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UK news in brief

24 June 2016


Old and new: designs have been unveiled for a proposed £3-million learning centre at the Fratry building at Carlisle Cathedral, which include an access-friendly entrance to link to the existing 15th-century building. Funding will be sought from the Heritage Lottery Fund

Old and new: designs have been unveiled for a proposed £3-million learning centre at the Fratry building at Carlisle Cathedral, which include an...

Archdeacon Ashcroft appointed Bishop of Bolton

THE Archdeacon of Manchester, the Ven. Mark Ashcroft, is to be the next Suffragan Bishop of Bolton in the diocese of Manchester. Archdeacon Ashcroft, who said that he was “honoured and thrilled” by the announcement, is to be consecrated in York Minster in October. He trained for ordination at Ridley Hall, Cambridge, after working in the catering industry in Edinburgh, and was ordained in 1982, before serving as a curate in Burnage. He took up his present appointment in 2009 after 13 years as Rector of Christ Church, Harpurhey.


BMA retains opposition to assisted suicide

THE British Medical Association (BMA) remains opposed to assisted suicide, after a motion to bring it to a neutral position was lost by 198 votes to 115. It was tabled by the South Central Regional Council at the BMA’s annual representatives’ meeting. The decision was welcomed by the Christian charity CARE, which called the motion a “cynical effort to try and silence a respected opponent” of assisted suicide.


Friends of Cathedral Music celebrate 60 years

ENTHUSIASTS for cathedral music are to gather in London this weekend for events to celebrate the diamond jubilee of the Friends of Cathedral Music, which has distributed more than £3 million around the UK since 1956. The weekend will include services in St Bride’s, Fleet Street, St Martin-in-the-Fields, and Southwark Cathedral.


Youth for Christ launches ‘Disciple’ series

THE charity Youth for Christ (YFC) has launched a series of ten short films as part of a new course to encourage young adults to return to the Church. The course, Freedom in Christ: Disciple was created by Freedom in Christ ministries in partnership with the Awaken Movement and UCB TV, and is available in several languages. www.yfc.co.uk/youngadults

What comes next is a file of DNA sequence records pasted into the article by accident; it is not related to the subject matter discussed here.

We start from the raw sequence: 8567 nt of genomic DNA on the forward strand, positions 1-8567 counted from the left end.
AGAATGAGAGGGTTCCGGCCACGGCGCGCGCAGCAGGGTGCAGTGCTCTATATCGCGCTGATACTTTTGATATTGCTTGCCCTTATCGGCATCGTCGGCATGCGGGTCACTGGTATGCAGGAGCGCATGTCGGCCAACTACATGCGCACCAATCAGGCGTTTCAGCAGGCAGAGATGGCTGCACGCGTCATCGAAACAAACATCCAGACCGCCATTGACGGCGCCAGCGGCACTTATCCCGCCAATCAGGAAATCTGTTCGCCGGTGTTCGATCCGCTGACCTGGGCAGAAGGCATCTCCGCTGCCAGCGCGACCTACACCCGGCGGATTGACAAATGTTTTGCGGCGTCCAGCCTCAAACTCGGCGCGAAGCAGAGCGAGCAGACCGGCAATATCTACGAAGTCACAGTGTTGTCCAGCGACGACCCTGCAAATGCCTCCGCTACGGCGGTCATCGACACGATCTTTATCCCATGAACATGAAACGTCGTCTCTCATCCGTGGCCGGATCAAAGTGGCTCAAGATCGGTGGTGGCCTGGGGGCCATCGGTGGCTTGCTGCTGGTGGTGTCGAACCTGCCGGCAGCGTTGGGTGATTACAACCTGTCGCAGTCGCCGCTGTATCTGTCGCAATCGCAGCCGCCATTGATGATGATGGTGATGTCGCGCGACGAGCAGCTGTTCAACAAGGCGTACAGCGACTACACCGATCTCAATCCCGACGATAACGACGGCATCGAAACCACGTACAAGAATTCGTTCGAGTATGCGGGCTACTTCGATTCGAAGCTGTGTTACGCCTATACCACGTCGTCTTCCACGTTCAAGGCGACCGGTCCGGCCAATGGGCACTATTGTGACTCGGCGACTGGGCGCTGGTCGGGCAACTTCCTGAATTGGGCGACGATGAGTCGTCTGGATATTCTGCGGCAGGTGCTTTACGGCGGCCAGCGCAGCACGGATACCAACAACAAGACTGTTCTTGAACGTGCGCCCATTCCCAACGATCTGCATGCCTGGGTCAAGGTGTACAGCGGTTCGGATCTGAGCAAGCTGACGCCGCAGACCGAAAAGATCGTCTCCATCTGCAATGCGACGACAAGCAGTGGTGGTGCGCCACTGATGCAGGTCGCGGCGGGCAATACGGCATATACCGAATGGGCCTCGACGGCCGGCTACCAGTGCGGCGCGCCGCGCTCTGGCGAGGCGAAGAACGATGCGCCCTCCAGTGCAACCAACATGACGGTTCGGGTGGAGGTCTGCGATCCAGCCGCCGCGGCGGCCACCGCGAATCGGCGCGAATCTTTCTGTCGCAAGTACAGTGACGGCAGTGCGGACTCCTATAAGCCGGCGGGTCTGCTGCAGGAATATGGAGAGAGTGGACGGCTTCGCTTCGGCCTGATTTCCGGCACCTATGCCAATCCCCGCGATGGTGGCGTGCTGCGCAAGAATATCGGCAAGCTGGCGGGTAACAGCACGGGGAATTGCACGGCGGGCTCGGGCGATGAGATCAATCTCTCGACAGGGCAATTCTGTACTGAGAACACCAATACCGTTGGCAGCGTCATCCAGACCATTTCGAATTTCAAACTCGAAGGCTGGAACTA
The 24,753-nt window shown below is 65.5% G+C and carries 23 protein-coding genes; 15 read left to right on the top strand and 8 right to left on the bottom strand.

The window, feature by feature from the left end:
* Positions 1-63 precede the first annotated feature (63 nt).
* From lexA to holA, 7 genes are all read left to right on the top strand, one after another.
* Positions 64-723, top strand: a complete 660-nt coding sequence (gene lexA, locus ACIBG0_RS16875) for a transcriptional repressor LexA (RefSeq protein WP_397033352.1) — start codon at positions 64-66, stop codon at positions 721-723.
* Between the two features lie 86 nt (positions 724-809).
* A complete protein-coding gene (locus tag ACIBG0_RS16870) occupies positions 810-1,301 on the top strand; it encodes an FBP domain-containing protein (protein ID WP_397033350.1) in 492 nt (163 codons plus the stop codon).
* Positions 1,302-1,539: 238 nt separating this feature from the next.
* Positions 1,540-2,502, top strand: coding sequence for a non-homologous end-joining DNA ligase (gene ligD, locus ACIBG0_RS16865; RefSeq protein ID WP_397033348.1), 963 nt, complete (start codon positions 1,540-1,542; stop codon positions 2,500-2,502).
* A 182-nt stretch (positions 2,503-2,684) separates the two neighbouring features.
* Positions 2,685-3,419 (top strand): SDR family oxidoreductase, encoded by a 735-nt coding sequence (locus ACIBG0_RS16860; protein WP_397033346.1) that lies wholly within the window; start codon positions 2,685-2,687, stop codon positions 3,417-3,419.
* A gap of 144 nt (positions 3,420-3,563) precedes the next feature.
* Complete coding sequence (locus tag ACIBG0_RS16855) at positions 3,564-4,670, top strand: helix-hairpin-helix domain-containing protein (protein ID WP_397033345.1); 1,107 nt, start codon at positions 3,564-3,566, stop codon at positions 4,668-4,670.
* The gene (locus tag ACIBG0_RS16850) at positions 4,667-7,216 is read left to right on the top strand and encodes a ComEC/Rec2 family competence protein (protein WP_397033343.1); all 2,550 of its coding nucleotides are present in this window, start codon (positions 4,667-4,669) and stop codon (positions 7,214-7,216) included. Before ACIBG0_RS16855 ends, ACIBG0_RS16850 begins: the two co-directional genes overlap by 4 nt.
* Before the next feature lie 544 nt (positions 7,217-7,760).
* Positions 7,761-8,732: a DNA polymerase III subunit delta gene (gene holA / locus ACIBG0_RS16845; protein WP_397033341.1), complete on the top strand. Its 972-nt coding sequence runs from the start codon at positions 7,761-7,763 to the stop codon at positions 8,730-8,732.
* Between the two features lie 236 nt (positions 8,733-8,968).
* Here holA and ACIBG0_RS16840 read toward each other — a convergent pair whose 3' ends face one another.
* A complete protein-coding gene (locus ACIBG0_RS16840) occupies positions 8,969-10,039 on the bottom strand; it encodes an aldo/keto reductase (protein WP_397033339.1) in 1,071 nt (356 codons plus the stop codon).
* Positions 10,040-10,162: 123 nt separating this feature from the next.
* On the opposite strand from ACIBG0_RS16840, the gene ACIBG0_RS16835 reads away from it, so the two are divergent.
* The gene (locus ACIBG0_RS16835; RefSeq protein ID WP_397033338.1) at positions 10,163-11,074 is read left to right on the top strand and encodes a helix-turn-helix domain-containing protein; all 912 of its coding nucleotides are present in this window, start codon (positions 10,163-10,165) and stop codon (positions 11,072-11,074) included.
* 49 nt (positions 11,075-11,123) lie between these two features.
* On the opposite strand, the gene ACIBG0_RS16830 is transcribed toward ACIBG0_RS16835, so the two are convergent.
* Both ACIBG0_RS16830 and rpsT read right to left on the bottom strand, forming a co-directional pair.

New Wine leader disciplined

THE leader of the Evangelical network New Wine, the Revd Mark Bailey, has been prohibited from exercising ordained ministry in the Church of England for two years after an investigation under the Clergy Discipline Measure relating to an extra-marital affair. Mr Bailey, who “stepped back” from his post as Team Rector of Holy Trinity and St Paul, Cheltenham, in January (News, 5 February), has resigned his post. The Bishop of Gloucester, the Rt Revd Rachel Treweek, who imposed the ban, said in a statement: “The matter concerned an extra-marital affair which had just ended. Clergy in the Church of England are expected to aspire to the highest possible standards of conduct within their ministry and such behaviour is dishonouring to God and the Church. . . In imposing this penalty I have sought to acknowledge God’s grace whilst also taking into account the importance of living with consequences.”


BPCA launches matchmakers’ website

THE British Pakistani Christian Association (BPCA) has created a new dating website, Shaadi4Christians, in an attempt to “change the dynamic” of arranged marriages. The site, which went live in May and is free of charge to access, is to give children of Indian, Bangladeshi, Sri Lankan, and Pakistani Christian parents “more insight” into proposed matches, and arrange safe meetings. Wilson Chowdhry, who chairs the BPCA, said that many Christian families from these countries had been misled by suitors. “This site will enable parents to better understand the nature of the suitor.”


Cambridge declines to disinvest from fossil fuels

THE University of Cambridge has rejected calls from academics, Christian campaigning groups, and the former Archbishop of Canterbury Lord Williams to disinvest from fossil fuels (News, 6 May). In a report last Friday, the university’s working group on investment responsibility argued that it was better to keep investments in oil and gas companies, and ruled out future investments in coal and tar sands.



Exeter Book is given Memory of the World status

THE Exeter Book, an anthology of poetry in Anglo-Saxon written down around 970, which is kept in Exeter Cathedral’s library, has been granted UNESCO Memory of the World status, owing to its “outstanding significance”. It is one of only four surviving substantial poetic manuscripts in Old English, and joins 50 other documents on the UK register listing important historical documents.


Correction: in the Queen’s Birthday Honours (News, 17 June), David Ashton was appointed MBE for “services to the Church of England and the community in Batley, West Yorkshire”, not Chapelthorpe, as stated. Mr Ashton has served on the General Synod since 1973, and is a churchwarden of St Andrew’s, Batley.

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